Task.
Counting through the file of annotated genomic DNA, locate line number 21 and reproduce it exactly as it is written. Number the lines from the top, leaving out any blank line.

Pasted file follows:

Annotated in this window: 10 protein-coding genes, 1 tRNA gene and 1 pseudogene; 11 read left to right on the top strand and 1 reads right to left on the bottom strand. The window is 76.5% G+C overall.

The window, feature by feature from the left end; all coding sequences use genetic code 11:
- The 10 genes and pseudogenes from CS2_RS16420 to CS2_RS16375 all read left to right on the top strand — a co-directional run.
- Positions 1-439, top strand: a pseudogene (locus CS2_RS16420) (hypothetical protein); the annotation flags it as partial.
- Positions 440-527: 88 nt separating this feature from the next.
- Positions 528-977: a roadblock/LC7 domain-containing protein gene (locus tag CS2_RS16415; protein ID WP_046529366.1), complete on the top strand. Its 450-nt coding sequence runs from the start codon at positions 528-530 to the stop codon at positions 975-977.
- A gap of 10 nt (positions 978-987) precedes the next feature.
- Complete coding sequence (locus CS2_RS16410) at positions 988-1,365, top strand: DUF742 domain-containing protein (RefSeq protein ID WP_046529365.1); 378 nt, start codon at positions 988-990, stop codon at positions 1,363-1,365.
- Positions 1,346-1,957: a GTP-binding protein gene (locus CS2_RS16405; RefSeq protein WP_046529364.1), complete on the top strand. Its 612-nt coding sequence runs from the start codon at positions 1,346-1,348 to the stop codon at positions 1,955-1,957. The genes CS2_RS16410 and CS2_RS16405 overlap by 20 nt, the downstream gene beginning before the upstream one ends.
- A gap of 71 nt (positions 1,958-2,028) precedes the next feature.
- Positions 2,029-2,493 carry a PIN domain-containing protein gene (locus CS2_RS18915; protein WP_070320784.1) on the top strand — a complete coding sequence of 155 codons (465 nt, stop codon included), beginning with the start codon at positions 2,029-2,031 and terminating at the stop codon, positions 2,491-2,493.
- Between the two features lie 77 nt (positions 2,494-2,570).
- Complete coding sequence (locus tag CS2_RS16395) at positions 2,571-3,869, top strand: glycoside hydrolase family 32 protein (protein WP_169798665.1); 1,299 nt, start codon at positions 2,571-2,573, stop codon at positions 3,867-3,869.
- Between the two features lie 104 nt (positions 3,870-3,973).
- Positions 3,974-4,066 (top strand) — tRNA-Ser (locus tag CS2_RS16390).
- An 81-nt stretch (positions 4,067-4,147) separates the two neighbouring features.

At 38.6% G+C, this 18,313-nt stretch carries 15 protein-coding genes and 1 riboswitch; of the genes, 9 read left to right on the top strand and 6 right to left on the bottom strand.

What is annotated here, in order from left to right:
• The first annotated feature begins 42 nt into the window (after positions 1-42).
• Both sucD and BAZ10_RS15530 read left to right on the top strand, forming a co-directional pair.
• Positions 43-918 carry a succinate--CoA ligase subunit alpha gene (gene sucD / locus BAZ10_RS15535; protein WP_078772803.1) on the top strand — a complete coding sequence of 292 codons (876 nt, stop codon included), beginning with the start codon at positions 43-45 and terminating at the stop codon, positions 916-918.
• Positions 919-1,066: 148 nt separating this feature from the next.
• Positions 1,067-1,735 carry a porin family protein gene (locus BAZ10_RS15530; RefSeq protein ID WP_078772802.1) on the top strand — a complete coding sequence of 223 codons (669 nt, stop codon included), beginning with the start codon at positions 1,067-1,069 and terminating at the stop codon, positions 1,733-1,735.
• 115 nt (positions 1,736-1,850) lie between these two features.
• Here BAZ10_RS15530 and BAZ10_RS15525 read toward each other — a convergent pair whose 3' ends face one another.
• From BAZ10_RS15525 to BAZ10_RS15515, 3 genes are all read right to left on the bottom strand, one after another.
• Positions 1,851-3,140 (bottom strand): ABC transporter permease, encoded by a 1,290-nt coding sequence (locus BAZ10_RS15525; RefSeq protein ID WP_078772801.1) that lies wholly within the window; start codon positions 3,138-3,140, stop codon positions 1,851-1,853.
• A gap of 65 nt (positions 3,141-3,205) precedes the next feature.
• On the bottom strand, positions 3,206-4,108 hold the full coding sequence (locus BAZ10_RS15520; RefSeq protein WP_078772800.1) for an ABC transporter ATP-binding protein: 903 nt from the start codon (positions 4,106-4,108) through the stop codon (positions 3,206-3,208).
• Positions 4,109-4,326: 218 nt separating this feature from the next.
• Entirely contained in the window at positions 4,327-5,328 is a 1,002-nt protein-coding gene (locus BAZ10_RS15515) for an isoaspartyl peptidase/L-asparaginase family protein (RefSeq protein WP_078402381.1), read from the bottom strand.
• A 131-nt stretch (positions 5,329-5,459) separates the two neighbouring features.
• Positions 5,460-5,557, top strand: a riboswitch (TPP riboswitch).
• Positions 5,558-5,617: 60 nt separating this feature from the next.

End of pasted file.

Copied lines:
• Positions 43-918 carry a succinate--CoA ligase subunit alpha gene (gene sucD / locus BAZ10_RS15535; protein WP_078772803.1) on the top strand — a complete coding sequence of 292 codons (876 nt, stop codon included), beginning with the start codon at positions 43-45 and terminating at the stop codon, positions 916-918.